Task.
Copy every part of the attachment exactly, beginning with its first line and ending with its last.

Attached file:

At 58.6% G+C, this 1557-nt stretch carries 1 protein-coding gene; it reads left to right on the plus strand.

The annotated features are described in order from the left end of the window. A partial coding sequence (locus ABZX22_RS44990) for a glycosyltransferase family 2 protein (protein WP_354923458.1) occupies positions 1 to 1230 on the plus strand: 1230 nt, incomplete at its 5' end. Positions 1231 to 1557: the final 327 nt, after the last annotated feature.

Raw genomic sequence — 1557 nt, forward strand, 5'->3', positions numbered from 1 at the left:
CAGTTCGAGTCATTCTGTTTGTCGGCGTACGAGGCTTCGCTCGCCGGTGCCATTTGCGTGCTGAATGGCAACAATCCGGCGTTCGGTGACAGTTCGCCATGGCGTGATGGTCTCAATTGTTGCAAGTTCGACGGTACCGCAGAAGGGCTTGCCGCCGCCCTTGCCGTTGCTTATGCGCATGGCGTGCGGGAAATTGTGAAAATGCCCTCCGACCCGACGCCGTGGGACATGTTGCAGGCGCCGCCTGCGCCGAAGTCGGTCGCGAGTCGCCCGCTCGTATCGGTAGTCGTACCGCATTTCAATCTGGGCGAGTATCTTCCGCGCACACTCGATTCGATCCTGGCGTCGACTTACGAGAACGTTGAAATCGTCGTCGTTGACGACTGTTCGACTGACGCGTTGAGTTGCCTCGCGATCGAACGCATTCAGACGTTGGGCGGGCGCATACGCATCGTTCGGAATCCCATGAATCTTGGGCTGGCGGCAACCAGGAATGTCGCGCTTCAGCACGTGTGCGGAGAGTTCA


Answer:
At 58.6% G+C, this 1557-nt stretch carries 1 protein-coding gene; it reads left to right on the plus strand.

The annotated features are described in order from the left end of the window. A partial coding sequence (locus ABZX22_RS44990) for a glycosyltransferase family 2 protein (protein WP_354923458.1) occupies positions 1 to 1230 on the plus strand: 1230 nt, incomplete at its 5' end. Positions 1231 to 1557: the final 327 nt, after the last annotated feature.

Raw genomic sequence — 1557 nt, forward strand, 5'->3', positions numbered from 1 at the left:
CAGTTCGAGTCATTCTGTTTGTCGGCGTACGAGGCTTCGCTCGCCGGTGCCATTTGCGTGCTGAATGGCAACAATCCGGCGTTCGGTGACAGTTCGCCATGGCGTGATGGTCTCAATTGTTGCAAGTTCGACGGTACCGCAGAAGGGCTTGCCGCCGCCCTTGCCGTTGCTTATGCGCATGGCGTGCGGGAAATTGTGAAAATGCCCTCCGACCCGACGCCGTGGGACATGTTGCAGGCGCCGCCTGCGCCGAAGTCGGTCGCGAGTCGCCCGCTCGTATCGGTAGTCGTACCGCATTTCAATCTGGGCGAGTATCTTCCGCGCACACTCGATTCGATCCTGGCGTCGACTTACGAGAACGTTGAAATCGTCGTCGTTGACGACTGTTCGACTGACGCGTTGAGTTGCCTCGCGATCGAACGCATTCAGACGTTGGGCGGGCGCATACGCATCGTTCGGAATCCCATGAATCTTGGGCTGGCGGCAACCAGGAATGTCGCGCTTCAGCACGTGTGCGGAGAGTTCA